Rendzio v. Secretary of Health, Education & Welfare, 403 F. Supp. 917 (E.D. Mich. 1975)

US District Court for the Eastern District of Michigan - 403 F. Supp. 917 (E.D. Mich. 1975)
October 21, 1975

403 F. Supp. 917 (1975)

Joseph RENDZIO, Plaintiff,
v.
SECRETARY OF HEALTH, EDUCATION AND WELFARE, Defendant.

Civ. A. No. 4-72512.

United States District Court, E. D. Michigan, S. D.

October 21, 1975.

*918 Albert B. Lassen, The Legal Aid Office, Detroit, Mich., for plaintiff.

Saul A. Green, Asst. U. S. Atty., Detroit, Mich., for defendant.

 

MEMORANDUM OPINION

FEIKENS, District Judge.

Joseph Rendzio was denied Medicare benefits for the period of April 15, 1972 through May 27, 1972, during which he was an inpatient at the Medicenter in Southfield, Michigan, on the ground that the services provided during that period were mere "custodial care" and therefore excluded from coverage by 42 U.S. C. § 1395y(a) (9) (1974). The issue here is whether the Secretary's decision is supported by substantial evidence. 42 U.S.C. §§ 405(g), 1395ff(b). The court finds substantial evidence that plaintiff received only custodial care, and affirms the decision of the Secretary.

Plaintiff underwent orthopedic surgery for a fracture of the hip, and was subsequently transferred to the Medicenter upon the recommendation of his physician. He stayed at the Medicenter from March 4, 1972 through May 27, 1972. On June 20, 1972, plaintiff was informed by the Secretary that he was ineligible for Medicare benefits for services beyond April 14.

To sustain the Secretary's denial of benefits, this court must find that it was based upon "such relevant evidence as a reasonable mind would accept as adequate to support a conclusion". Combs v. Gardner, 382 F.2d 949, 956 (6th Cir. 1967). Since the burden of proving entitlement to Medicare benefits is on the claimant, see, e. g., Johnson v. Richardson, 336 F. Supp. 390, 394 (E.D.Pa.1971), the conclusion that the record must adequately support is not that lack of entitlement was proved, but that plaintiff failed to establish entitlement. Thus if the evidence is evenly balanced, the Secretary's decision is correct; even if this court would independently find a slight preponderance in favor of plaintiff, the Secretary must nevertheless be sustained. *919 Underwood v. Ribicoff, 298 F.2d 850, 851 (4th Cir. 1962). Finally, the court must not view the evidence supporting the Secretary's conclusion in isolation, but within the context of the record as a whole, taking into account "whatever in the record fairly detracts from its weight". Universal Camera Corp. v. N. L. R. B., 340 U.S. 474, 488, 71 S. Ct. 456, 464, 95 L. Ed. 456 (1951).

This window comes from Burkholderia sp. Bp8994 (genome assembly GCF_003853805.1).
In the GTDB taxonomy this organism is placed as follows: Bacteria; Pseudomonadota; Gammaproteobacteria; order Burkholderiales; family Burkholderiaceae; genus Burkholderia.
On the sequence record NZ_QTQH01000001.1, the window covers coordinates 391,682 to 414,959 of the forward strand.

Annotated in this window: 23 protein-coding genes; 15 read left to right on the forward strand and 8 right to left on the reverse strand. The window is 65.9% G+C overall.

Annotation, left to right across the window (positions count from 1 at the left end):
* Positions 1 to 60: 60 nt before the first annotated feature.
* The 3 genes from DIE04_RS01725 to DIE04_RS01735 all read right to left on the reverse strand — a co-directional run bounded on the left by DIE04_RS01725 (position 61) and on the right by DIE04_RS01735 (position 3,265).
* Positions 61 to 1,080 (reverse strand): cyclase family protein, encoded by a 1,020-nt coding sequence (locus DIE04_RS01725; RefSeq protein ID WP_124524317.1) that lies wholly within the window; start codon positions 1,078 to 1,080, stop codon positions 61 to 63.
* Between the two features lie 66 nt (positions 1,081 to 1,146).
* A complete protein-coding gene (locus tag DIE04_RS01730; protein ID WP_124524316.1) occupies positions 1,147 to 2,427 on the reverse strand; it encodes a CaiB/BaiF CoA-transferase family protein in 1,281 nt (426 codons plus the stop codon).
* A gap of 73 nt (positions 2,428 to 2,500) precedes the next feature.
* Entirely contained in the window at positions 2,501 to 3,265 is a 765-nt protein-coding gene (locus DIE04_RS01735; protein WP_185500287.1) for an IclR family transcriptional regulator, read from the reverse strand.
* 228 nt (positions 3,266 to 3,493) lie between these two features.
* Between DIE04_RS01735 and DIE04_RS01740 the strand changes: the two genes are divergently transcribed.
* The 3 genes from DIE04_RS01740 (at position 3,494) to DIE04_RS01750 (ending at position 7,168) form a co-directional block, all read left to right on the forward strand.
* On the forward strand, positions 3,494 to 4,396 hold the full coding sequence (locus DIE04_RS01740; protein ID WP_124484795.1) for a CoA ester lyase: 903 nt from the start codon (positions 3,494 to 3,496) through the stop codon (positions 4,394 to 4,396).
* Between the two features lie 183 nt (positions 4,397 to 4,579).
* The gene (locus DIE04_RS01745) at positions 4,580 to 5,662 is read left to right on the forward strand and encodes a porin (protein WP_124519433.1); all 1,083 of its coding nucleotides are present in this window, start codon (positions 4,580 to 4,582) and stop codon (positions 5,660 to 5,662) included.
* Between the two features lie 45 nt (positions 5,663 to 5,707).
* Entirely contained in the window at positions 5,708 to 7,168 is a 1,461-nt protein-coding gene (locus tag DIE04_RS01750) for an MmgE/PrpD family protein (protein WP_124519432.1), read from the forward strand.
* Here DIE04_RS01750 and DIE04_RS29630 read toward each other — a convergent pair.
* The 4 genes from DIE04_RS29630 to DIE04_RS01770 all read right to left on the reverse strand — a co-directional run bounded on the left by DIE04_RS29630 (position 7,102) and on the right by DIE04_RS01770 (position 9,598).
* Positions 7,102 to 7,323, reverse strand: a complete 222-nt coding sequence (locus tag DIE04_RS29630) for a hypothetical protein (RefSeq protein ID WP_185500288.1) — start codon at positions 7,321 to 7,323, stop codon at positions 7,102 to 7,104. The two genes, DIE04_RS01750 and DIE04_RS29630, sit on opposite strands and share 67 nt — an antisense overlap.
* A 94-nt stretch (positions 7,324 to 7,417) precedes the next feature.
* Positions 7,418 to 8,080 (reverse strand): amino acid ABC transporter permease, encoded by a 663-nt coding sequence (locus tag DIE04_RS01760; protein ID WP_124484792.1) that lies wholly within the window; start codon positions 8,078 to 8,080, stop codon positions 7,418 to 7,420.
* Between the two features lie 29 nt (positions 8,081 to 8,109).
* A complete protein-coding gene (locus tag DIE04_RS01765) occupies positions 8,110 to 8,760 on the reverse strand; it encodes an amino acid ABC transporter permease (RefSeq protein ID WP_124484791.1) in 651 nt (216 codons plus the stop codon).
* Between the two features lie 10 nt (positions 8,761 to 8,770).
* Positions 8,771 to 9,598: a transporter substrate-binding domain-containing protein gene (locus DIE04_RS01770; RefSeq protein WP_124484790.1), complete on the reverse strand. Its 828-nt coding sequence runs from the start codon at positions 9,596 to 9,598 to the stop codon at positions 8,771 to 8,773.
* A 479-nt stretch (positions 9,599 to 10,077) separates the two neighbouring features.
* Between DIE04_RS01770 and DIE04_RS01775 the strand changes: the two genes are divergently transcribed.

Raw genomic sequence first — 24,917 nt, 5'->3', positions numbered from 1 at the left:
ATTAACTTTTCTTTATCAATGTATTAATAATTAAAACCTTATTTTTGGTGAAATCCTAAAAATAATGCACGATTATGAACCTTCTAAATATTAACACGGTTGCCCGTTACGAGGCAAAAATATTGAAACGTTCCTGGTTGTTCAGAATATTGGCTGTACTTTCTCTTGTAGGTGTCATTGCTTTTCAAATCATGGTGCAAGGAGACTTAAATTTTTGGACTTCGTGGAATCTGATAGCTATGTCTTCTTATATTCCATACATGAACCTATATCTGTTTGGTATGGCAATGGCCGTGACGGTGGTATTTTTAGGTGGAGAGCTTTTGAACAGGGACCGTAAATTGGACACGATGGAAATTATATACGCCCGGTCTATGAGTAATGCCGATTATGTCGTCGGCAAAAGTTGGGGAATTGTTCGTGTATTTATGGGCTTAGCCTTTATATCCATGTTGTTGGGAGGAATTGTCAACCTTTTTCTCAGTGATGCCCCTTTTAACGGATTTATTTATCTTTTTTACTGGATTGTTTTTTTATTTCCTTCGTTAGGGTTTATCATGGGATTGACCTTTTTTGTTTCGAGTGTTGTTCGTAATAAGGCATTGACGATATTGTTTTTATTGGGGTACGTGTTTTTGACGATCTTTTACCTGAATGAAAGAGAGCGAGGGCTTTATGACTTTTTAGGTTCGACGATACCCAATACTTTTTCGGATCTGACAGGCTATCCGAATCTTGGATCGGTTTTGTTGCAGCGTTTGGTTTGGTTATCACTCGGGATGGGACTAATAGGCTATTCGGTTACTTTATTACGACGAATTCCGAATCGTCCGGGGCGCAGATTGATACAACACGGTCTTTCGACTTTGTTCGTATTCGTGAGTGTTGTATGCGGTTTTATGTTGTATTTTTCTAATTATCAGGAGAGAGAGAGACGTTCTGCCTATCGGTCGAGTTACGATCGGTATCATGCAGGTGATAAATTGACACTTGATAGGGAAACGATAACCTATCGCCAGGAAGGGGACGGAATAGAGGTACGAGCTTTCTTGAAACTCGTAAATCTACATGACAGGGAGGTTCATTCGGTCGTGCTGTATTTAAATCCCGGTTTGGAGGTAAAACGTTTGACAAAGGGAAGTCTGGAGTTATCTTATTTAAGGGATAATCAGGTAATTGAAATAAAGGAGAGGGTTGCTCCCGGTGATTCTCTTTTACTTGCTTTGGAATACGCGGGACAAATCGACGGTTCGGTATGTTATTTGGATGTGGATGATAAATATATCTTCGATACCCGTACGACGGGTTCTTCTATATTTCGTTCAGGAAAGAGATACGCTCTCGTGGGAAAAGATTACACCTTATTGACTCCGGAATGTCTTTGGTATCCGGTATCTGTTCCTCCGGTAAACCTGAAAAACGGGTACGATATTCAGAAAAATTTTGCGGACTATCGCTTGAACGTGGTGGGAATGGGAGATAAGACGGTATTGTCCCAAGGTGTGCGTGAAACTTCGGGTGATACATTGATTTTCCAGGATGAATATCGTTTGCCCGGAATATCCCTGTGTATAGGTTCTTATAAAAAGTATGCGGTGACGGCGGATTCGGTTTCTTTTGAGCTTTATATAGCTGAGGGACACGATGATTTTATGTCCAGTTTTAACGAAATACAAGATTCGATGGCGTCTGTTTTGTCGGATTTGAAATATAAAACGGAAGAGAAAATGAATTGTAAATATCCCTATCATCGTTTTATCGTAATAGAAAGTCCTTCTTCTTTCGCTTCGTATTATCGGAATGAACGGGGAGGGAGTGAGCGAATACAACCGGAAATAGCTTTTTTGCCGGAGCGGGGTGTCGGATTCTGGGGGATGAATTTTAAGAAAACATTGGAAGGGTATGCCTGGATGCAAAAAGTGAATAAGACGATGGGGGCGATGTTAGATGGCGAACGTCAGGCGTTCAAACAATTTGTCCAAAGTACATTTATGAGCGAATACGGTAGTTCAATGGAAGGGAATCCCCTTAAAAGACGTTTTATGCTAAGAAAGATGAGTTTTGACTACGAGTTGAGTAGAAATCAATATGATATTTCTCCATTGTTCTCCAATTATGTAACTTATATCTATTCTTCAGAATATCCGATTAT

The most significant evidence in plaintiff's favor is a letter from his physician, Dr. John T. Beuker, dated February 9, 1973 (Exhibit 6, Tr. 108). Dr. Beuker stated:

 
"Joseph Rendzio was operated on by me in February, 1972, for a fractured hip. The surgery was performed on March 3, 1972, when a closed reduction was performed and a Smith-Peterson nail was applied.
 
"This man was subsequently admitted to the Medi-Center. He had marked difficulty understanding and obeying proper instructions for his hip. For this reason it was felt that his medical stay at the Medi-Center was an absolute necessity ...." (Emphasis added.)

There is support for the proposition that great weight should be accorded the views of the attending physician. See, e. g., Reading v. Richardson, 339 F. Supp. 295, 301 (E.D.Mo.1972) (physician certified that care received was "absolutely necessary"). There is, however, persuasive authority to the contrary. In Weir v. Richardson, 343 F. Supp. 353 (S.D.Iowa 1972), the court upheld the Secretary's finding of "custodial care" despite the plaintiff's contention that the certifying physician's statement should be given controlling weight. The court stated: